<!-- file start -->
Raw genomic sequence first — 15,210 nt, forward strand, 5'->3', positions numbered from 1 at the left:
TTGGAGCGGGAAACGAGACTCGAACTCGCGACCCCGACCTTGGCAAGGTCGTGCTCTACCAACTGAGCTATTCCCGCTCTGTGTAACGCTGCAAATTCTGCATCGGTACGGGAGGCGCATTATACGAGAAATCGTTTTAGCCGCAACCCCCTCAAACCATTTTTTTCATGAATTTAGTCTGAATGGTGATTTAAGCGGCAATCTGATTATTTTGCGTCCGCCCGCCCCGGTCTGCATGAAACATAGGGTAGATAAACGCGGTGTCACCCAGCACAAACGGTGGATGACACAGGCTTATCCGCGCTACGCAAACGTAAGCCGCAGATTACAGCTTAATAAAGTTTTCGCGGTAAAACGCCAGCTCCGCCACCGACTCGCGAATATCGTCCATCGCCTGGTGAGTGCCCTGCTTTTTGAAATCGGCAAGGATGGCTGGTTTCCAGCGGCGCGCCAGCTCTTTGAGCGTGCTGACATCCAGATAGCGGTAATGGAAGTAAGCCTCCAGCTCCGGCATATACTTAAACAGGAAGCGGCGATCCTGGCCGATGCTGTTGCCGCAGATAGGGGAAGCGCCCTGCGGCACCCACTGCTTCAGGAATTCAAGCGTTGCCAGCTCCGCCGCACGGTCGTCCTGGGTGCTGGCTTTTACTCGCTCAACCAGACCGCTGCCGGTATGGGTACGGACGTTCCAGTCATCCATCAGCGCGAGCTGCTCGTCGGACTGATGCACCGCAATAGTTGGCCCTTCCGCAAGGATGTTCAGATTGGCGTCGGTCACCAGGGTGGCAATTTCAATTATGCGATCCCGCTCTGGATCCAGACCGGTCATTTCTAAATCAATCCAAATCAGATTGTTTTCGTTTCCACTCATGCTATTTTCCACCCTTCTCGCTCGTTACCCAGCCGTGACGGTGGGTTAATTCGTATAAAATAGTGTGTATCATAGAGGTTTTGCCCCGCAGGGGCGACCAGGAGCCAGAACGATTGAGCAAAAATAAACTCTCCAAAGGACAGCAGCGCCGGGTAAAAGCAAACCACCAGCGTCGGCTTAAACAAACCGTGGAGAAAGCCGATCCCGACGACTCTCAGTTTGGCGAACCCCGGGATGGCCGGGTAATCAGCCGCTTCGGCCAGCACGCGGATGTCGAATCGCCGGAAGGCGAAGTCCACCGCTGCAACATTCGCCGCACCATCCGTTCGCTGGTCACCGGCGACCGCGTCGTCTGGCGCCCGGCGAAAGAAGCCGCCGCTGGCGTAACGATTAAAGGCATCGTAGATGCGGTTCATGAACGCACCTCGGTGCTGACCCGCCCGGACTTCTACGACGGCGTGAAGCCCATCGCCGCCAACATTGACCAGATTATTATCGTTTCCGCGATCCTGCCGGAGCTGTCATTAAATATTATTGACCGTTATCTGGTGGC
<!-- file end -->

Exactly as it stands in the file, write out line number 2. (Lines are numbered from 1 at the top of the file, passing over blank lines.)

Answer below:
TTGGAGCGGGAAACGAGACTCGAACTCGCGACCCCGACCTTGGCAAGGTCGTGCTCTACCAACTGAGCTATTCCCGCTCTGTGTAACGCTGCAAATTCTGCATCGGTACGGGAGGCGCATTATACGAGAAATCGTTTTAGCCGCAACCCCCTCAAACCATTTTTTTCATGAATTTAGTCTGAATGGTGATTTAAGCGGCAATCTGATTATTTTGCGTCCGCCCGCCCCGGTCTGCATGAAACATAGGGTAGATAAACGCGGTGTCACCCAGCACAAACGGTGGATGACACAGGCTTATCCGCGCTACGCAAACGTAAGCCGCAGATTACAGCTTAATAAAGTTTTCGCGGTAAAACGCCAGCTCCGCCACCGACTCGCGAATATCGTCCATCGCCTGGTGAGTGCCCTGCTTTTTGAAATCGGCAAGGATGGCTGGTTTCCAGCGGCGCGCCAGCTCTTTGAGCGTGCTGACATCCAGATAGCGGTAATGGAAGTAAGCCTCCAGCTCCGGCATATACTTAAACAGGAAGCGGCGATCCTGGCCGATGCTGTTGCCGCAGATAGGGGAAGCGCCCTGCGGCACCCACTGCTTCAGGAATTCAAGCGTTGCCAGCTCCGCCGCACGGTCGTCCTGGGTGCTGGCTTTTACTCGCTCAACCAGACCGCTGCCGGTATGGGTACGGACGTTCCAGTCATCCATCAGCGCGAGCTGCTCGTCGGACTGATGCACCGCAATAGTTGGCCCTTCCGCAAGGATGTTCAGATTGGCGTCGGTCACCAGGGTGGCAATTTCAATTATGCGATCCCGCTCTGGATCCAGACCGGTCATTTCTAAATCAATCCAAATCAGATTGTTTTCGTTTCCACTCATGCTATTTTCCACCCTTCTCGCTCGTTACCCAGCCGTGACGGTGGGTTAATTCGTATAAAATAGTGTGTATCATAGAGGTTTTGCCCCGCAGGGGCGACCAGGAGCCAGAACGATTGAGCAAAAATAAACTCTCCAAAGGACAGCAGCGCCGGGTAAAAGCAAACCACCAGCGTCGGCTTAAACAAACCGTGGAGAAAGCCGATCCCGACGACTCTCAGTTTGGCGAACCCCGGGATGGCCGGGTAATCAGCCGCTTCGGCCAGCACGCGGATGTCGAATCGCCGGAAGGCGAAGTCCACCGCTGCAACATTCGCCGCACCATCCGTTCGCTGGTCACCGGCGACCGCGTCGTCTGGCGCCCGGCGAAAGAAGCCGCCGCTGGCGTAACGATTAAAGGCATCGTAGATGCGGTTCATGAACGCACCTCGGTGCTGACCCGCCCGGACTTCTACGACGGCGTGAAGCCCATCGCCGCCAACATTGACCAGATTATTATCGTTTCCGCGATCCTGCCGGAGCTGTCATTAAATATTATTGACCGTTATCTGGTGGC